Living Things burn through dollars, sense
The economic crisis is a prime opportunity for musicians to whip up some righteous rage in songs and on stages. But leave it to scuzz-rock furballs Living Things (who are actual leftists in the way Lil' Wayne's an actual Martian) to simultaneously offend liberals, plutocrats, the homeless and Perez Hilton in one fell swoop with its recent groaner of a promotional stunt for its new album, "Habeas Corpus."
On Saturday, the St. Louis quartet (along with several homeless people from a local shelter) commandeered the stage at Hilton's South by Southwest showcase during a set by the infinitely preferable electro-rap band Thunderheist. Then, in a thrilling coup of virtuosic metaphor, they decried the current capitalist malaise by burning dollar bills, a feat they repeated at several of their own shows that week.
Now, let's set aside the fact that this little gag has been done before, and in much more spectacular fashion. And let's not be petty by pointing out that, hypothesizing that the band and their homeless guests burned at least eight dollar bills, they could have instead vaccinated three children against measles, according to Doctors Without Borders. Let's take this stunt at face value.
What exactly is the message here? That the band has been liberated from an obsessive chase for wealth? Great, I'll tell that to the Amoeba cashier and the good people at Jive Records when I abscond with a few dozen gratis copies of "Habeas Corpus." Is it that the American dollar has been so devalued that it's worthless enough to burn? We're not quite Zimbabwe yet, hoss. That abstract wealth has proved a false facade as a measure of value? OK, but shouldn't you be burning credit default swap notes instead of the one financial asset that's keeping our Chinese debt holders at bay?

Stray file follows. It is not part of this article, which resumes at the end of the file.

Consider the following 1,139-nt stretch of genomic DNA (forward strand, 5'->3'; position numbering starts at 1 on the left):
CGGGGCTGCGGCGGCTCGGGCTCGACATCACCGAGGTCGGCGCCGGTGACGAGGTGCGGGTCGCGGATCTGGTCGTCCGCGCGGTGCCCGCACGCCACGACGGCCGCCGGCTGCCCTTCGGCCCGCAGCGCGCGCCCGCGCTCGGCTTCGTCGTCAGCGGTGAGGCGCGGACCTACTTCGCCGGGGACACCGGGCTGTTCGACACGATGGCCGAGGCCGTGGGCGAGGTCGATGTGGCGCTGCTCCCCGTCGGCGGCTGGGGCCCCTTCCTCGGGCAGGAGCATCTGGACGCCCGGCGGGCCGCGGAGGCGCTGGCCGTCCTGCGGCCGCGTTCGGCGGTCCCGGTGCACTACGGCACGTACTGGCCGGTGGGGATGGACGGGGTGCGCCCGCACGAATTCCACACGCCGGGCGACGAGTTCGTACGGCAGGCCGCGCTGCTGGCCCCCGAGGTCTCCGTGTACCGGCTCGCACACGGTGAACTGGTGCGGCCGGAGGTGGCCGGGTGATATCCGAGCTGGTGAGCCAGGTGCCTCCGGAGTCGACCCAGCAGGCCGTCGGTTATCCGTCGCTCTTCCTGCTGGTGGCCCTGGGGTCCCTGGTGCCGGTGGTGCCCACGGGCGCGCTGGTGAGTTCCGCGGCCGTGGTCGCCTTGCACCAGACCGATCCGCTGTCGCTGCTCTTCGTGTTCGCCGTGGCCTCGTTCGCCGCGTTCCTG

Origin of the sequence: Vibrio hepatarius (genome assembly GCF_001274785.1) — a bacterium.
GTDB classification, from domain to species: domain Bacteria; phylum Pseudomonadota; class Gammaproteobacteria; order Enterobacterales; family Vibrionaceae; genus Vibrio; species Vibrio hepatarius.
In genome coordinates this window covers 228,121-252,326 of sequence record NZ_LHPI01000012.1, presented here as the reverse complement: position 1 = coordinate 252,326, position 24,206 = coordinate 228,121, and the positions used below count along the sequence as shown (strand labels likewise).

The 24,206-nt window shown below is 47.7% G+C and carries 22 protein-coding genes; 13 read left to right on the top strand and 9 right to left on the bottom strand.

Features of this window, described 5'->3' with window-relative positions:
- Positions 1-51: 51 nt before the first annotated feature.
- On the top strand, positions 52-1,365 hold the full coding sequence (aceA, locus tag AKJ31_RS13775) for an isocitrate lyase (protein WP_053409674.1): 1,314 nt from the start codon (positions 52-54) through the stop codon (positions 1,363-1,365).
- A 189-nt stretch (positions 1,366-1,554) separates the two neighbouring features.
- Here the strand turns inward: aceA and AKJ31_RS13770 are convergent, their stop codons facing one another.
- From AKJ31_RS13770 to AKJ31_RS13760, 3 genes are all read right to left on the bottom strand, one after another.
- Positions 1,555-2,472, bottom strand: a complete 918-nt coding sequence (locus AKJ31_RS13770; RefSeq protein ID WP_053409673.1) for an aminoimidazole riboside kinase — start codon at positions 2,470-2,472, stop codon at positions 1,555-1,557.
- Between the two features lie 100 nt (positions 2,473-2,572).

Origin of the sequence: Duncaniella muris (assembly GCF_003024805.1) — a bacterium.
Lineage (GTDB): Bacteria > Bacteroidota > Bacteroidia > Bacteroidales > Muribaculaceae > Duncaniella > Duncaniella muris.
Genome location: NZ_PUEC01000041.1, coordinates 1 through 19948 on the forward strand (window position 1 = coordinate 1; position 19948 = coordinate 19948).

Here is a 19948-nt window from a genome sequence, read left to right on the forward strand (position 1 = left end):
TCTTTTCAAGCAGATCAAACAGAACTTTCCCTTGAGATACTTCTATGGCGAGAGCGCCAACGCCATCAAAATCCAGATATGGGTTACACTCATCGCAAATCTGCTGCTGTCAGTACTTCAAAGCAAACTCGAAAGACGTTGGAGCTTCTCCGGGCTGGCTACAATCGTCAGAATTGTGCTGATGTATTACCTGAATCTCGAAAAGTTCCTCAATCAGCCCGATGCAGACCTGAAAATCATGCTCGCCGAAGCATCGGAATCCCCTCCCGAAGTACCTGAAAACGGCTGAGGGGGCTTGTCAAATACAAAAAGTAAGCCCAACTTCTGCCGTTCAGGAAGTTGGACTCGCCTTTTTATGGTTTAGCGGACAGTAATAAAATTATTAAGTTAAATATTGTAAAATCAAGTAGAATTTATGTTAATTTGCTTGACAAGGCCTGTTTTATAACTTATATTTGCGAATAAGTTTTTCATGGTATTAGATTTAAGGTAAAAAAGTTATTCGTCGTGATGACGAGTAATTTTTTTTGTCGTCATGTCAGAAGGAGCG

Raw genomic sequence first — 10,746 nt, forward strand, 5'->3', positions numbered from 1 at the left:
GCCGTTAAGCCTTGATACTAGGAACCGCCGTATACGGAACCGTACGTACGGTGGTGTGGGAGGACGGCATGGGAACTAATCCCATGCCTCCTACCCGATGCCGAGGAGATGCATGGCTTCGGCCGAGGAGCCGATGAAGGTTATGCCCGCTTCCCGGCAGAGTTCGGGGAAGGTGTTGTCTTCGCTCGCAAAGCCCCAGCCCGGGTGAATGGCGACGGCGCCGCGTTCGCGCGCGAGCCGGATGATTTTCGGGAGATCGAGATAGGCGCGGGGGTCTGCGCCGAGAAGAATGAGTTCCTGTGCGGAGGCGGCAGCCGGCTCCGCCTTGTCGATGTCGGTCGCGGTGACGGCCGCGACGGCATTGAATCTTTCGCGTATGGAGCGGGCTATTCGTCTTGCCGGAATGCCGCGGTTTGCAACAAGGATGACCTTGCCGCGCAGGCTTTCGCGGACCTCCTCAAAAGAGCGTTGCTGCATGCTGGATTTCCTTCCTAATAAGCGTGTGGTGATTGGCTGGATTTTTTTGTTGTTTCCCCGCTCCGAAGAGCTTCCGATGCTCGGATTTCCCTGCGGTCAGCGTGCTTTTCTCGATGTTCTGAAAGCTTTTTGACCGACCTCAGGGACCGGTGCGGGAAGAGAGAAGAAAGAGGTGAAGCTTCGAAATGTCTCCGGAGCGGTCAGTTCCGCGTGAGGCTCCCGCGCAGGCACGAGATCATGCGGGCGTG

Or, perhaps, there is no there at all and the band was just fishing for a trite and easy image to piggyback on populist resentment and land blog write-ups much like this one? Take it away, Living Things, from your press statement on the gag:
"Wall Street's dollar is dirty. Let's burn that dirty dollar. We are not economists. We don't have a solution. But through symbolism we can raise awareness together."
Now, America needs more "awareness" of its financial problems like Tim Geithner needs a forehead extension. Saying that "We are not economists. We don't have a solution" smacks of the willful anti-intellectualism that has pervaded American politics for years. You don't have any ideas about a solution? Perhaps read one of many different viewpoints on the problem and see which one you most agree with. It's not so hard. I just did it on the Internet and refilled my tea mug in the last five minutes. Also, having a vague idea of what you're talking about would lend infinitely more weight to your protest.
Ahh, but it's much easier to bat around cliche, siphon economic-injustice cred off the local homeless and then say that you don't have any proposals for solutions but that someone, somewhere should really do something about those dirty Wall Street dollars, man. And for added insult, they had to go and burn $1 bills, which is the rock equivalent of making it rain with nickels. Burn hundreds or go home, guys.
If nothing else, this crisis is teaching millions upon millions of Americans the real value of earned wealth as opposed to exotic financial instruments, and how the opportunity to earn the former is less and less available every week. Malarkey like this stunt cements the right's images of leftists as warmed-over post-'60s ineffectuals, and bogs down a potentially worthy sentiment in lazy and nonsensical "symbolism."
-- August Brown